Title: Tigress
Author: Nick Dowson
Illustrator: Jane Chapman
Publisher: Walker Books
Genre: Children’s picture book, Non-fiction, Nature
Book format: Paperback
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Description: Twigs with whiskers?  A tree with a tail?  Or is it a tigress, hiding?  Are you ready for some true tiger magic?

*Free copy provided by publisher as part of the ‘Nature Storybooks: Every Wonderful Word is True’ collection, for review…

Review:  This is a lovely book, the cover is what attracted me to this and it’s just filled with some great facts and stunning illustrations that many kids will enjoy. ‘Tigress’ is a picture book a bit wider than A4 in size but shorter in height and is filled with some lovely thick glossy pages. Each page or double page is filled with a sort of non-fiction story of the a tiger mother and her cubs and there are some amazing images throughout.

Tigress book page image one
©The Strawberry Post

As the title suggests this book follows the life of a Tigress raising its cubs. Like a documentary it’s a non-fiction book but follows this ‘story’ as it goes on to explain some interesting facts about the life of tigers. The book begins with the tiger mother and explains how well camouflaged a tiger can be before moving onto how the tigress looks after its young by seeking out a new den, moving them, feeding them, hunting, etc. Each page has something to learn about the tigers and although I personally know most of this already, having watched lots of nature programs and read lots of books on nature over the years, I know I would have enjoyed learning these facts as a child.

The story of the tigress and her cubs moves forward and shows her licking and looking after young cubs that need milk, then shows the cubs at six months old and then near adult stage before ending with the cubs being old enough to care for themselves. Although I like this story it did feel rushed when on the next page the cubs were suddenly older. I also felt that although I really enjoy the text and overall facts, some of which I found interesting like the white marks on their ears, I found some of the text, especially the main text on each page sometimes a bit different, perhaps almost poetic to read in a way that the youngest of children may not fully understand. It’s not a big issue and doesn’t take away from the facts or the story at all but I felt it could have been explained in an even simpler way – this is especially clear to me since comparing this book with others like ‘Ice Bear’ from the Nature Storybooks collection.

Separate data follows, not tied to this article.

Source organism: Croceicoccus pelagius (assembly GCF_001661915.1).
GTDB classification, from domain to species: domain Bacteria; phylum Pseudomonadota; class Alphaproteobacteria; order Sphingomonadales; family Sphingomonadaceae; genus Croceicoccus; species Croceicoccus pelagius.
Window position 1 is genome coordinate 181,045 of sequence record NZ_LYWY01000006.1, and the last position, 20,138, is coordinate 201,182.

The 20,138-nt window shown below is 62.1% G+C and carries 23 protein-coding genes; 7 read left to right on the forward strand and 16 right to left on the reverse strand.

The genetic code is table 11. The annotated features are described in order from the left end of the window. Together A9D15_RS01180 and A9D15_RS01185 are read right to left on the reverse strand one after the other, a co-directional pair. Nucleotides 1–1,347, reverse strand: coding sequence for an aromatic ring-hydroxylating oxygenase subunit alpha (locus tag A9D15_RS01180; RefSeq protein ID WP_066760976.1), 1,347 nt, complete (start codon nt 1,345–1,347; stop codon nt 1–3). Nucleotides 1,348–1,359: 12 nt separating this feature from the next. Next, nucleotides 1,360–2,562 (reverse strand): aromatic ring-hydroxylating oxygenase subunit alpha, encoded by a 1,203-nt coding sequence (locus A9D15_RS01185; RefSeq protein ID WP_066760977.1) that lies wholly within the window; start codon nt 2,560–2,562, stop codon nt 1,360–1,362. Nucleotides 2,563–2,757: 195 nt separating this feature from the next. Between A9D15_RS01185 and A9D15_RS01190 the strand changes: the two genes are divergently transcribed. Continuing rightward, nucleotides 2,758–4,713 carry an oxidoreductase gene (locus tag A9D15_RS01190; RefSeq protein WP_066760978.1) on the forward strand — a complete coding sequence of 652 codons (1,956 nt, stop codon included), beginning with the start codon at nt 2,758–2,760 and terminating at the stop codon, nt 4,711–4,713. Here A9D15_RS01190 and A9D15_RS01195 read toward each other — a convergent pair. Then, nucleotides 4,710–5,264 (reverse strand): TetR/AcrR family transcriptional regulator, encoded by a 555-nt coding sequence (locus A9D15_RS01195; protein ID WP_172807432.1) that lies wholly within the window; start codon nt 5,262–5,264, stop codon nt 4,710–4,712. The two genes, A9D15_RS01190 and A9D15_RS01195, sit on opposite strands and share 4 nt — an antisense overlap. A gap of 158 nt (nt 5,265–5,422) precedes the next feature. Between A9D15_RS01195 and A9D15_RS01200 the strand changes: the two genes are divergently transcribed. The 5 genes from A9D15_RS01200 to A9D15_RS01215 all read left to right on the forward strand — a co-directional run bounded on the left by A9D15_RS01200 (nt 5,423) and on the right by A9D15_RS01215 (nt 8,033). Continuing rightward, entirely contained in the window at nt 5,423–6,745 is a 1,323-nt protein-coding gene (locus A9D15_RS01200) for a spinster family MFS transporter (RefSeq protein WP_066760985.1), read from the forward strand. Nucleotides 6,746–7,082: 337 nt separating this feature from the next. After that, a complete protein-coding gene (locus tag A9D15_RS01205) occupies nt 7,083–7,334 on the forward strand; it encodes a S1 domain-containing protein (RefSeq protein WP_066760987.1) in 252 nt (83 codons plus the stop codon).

The illustrations are so stunning they are what drew me to this book! Every page is filled with a beautiful and quite detailed image of a tiger, or tigers and their surroundings. These images are so realistic to the point you can make out the individual hairs on the tiger and there’s something just so magical and beautiful about a book with such pictures. I love the image of the tigress in the water it’s just so realistic and you can’t help but feel for these animals. I also liked the paisley design used in areas without the pictures like the front and back of the book and around some of the text. The only part of the images I wasn’t so keen on was the poor wild pig that is obviously being hunted by the tigers. It looks scared and it made that moment feel sad, however it’s part of nature and the book doesn’t go into details other than the fact the tigers show teeth and will now eat.

Tigress book page image two
©The Strawberry Post

I would still recommend this book despite the fact the text at times I felt the text could be more simple. I do like this style of text but because this book is aimed at young children I think it can be a bit of an issue for some. However the illustrations and overall feel of this book does win me over and I still find myself looking at this book again and again, for the pictures alone! The back page of the book has some quick information and notes for teachers and parents and this book does support Key Stages 1-2 of both Science and English which makes this a good book for learning both at home and in the classroom. I would certainly give this book to any kids interested in learning more about these beautiful animals.

-Review first appeared online January 2018 – now republished here.

What do you think of this book?  Do you like tigers or any other big cats?  What’s your favourite animal?  Let me know what you think in the comments below 🙂